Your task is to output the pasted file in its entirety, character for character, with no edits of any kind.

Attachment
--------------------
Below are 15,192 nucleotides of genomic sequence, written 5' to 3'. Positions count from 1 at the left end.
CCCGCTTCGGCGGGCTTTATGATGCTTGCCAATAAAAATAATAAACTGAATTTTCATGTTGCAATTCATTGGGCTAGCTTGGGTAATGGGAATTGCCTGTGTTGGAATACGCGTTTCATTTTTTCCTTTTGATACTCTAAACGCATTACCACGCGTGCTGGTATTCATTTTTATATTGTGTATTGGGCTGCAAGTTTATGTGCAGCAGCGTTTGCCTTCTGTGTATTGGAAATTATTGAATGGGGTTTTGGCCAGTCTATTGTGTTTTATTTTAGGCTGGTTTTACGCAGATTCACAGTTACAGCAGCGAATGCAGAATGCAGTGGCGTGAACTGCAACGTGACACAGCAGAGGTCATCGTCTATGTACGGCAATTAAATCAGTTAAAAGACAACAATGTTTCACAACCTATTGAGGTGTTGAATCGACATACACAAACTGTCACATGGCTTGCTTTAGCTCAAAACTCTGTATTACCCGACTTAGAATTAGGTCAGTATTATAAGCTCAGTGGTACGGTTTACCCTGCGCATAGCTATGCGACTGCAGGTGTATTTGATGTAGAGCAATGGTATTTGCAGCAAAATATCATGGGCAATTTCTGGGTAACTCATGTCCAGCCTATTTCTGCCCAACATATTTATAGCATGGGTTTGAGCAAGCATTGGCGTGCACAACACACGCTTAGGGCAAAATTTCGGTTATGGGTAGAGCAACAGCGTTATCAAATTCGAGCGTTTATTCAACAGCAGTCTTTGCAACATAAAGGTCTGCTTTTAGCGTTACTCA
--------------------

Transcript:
Below are 15,192 nucleotides of genomic sequence, written 5' to 3'. Positions count from 1 at the left end.
CCCGCTTCGGCGGGCTTTATGATGCTTGCCAATAAAAATAATAAACTGAATTTTCATGTTGCAATTCATTGGGCTAGCTTGGGTAATGGGAATTGCCTGTGTTGGAATACGCGTTTCATTTTTTCCTTTTGATACTCTAAACGCATTACCACGCGTGCTGGTATTCATTTTTATATTGTGTATTGGGCTGCAAGTTTATGTGCAGCAGCGTTTGCCTTCTGTGTATTGGAAATTATTGAATGGGGTTTTGGCCAGTCTATTGTGTTTTATTTTAGGCTGGTTTTACGCAGATTCACAGTTACAGCAGCGAATGCAGAATGCAGTGGCGTGAACTGCAACGTGACACAGCAGAGGTCATCGTCTATGTACGGCAATTAAATCAGTTAAAAGACAACAATGTTTCACAACCTATTGAGGTGTTGAATCGACATACACAAACTGTCACATGGCTTGCTTTAGCTCAAAACTCTGTATTACCCGACTTAGAATTAGGTCAGTATTATAAGCTCAGTGGTACGGTTTACCCTGCGCATAGCTATGCGACTGCAGGTGTATTTGATGTAGAGCAATGGTATTTGCAGCAAAATATCATGGGCAATTTCTGGGTAACTCATGTCCAGCCTATTTCTGCCCAACATATTTATAGCATGGGTTTGAGCAAGCATTGGCGTGCACAACACACGCTTAGGGCAAAATTTCGGTTATGGGTAGAGCAACAGCGTTATCAAATTCGAGCGTTTATTCAACAGCAGTCTTTGCAACATAAAGGTCTGCTTTTAGCGTTACTCA